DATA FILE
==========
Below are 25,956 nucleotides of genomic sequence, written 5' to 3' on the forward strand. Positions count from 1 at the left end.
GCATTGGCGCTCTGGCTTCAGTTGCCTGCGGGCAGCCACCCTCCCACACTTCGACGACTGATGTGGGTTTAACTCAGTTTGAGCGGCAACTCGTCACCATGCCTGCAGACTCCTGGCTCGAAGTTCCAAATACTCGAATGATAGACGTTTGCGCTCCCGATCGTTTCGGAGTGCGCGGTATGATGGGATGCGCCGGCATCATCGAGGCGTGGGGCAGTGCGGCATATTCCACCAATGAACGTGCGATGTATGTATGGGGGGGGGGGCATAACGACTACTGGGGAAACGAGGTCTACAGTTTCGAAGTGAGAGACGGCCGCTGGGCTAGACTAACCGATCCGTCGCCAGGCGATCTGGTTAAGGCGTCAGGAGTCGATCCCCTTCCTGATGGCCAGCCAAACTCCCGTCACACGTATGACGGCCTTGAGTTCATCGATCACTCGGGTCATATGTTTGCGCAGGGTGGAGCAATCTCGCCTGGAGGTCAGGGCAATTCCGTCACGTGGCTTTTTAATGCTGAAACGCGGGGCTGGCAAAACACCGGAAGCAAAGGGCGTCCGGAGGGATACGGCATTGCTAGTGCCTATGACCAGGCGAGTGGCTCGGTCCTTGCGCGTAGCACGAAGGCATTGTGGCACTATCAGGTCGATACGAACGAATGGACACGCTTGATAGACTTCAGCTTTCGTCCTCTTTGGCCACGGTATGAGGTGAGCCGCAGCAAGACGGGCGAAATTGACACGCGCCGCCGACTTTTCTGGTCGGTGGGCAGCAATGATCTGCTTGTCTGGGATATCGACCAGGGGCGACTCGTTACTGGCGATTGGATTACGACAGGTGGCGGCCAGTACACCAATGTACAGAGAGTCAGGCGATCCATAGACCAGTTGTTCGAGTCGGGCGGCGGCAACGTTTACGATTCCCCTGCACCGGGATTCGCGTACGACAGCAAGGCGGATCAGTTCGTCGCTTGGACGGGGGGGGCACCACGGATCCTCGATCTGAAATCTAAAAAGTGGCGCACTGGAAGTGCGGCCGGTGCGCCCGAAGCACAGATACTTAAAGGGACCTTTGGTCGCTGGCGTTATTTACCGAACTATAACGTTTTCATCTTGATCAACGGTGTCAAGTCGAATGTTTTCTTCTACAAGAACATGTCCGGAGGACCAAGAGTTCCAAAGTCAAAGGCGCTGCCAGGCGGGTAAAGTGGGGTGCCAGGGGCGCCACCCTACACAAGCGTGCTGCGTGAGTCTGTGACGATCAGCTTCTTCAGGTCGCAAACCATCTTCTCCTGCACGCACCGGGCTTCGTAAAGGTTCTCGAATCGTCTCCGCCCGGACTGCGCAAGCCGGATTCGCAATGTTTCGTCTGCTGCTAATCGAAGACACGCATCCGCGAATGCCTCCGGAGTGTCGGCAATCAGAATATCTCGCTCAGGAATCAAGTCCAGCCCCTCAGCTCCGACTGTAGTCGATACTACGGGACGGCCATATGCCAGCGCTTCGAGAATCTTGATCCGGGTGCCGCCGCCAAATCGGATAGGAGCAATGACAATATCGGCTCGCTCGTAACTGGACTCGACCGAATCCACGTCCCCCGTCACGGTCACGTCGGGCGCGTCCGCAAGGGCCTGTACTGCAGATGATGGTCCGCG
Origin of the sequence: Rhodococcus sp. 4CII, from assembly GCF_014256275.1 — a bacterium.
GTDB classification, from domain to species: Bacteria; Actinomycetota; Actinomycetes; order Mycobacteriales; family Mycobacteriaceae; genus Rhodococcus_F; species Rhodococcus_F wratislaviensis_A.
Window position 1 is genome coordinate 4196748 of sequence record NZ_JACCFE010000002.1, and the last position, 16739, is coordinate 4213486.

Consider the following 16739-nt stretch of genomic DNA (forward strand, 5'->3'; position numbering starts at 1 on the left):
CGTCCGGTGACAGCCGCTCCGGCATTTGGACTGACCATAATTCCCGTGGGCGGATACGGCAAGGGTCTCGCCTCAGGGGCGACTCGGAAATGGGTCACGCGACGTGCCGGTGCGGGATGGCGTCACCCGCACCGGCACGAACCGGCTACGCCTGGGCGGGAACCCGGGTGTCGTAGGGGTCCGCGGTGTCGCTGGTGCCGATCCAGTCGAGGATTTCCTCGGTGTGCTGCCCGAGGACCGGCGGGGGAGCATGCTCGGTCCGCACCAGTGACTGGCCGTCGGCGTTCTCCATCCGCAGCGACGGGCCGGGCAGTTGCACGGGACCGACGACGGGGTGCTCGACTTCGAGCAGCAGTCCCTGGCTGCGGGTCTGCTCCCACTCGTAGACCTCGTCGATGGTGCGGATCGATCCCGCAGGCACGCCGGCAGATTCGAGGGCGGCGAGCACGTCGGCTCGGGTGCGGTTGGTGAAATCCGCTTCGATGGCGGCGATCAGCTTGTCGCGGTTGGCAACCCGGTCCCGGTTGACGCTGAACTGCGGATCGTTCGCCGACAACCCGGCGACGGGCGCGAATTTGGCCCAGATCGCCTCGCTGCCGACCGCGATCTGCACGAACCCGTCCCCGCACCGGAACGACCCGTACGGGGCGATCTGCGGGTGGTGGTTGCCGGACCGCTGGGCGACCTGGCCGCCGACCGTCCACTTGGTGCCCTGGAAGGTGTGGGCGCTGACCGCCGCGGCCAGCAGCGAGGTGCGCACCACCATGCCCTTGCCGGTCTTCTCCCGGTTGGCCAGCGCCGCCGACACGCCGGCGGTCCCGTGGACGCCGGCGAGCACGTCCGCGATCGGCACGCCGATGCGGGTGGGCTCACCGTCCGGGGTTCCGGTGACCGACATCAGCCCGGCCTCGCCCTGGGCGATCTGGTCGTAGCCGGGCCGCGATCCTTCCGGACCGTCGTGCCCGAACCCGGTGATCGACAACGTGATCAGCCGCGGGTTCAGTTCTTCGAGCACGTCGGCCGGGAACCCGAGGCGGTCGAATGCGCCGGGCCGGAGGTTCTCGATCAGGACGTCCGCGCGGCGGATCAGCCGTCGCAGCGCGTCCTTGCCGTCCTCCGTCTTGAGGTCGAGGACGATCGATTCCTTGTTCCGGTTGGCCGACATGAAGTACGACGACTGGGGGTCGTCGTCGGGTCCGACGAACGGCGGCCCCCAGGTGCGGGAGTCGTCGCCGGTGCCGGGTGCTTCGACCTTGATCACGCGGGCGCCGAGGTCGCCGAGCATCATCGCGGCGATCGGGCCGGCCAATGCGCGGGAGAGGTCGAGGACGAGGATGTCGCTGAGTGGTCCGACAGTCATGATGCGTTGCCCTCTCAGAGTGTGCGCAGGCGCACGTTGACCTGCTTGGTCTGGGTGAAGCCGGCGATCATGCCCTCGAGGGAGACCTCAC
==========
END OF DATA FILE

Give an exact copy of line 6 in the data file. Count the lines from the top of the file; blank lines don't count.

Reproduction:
Consider the following 16739-nt stretch of genomic DNA (forward strand, 5'->3'; position numbering starts at 1 on the left):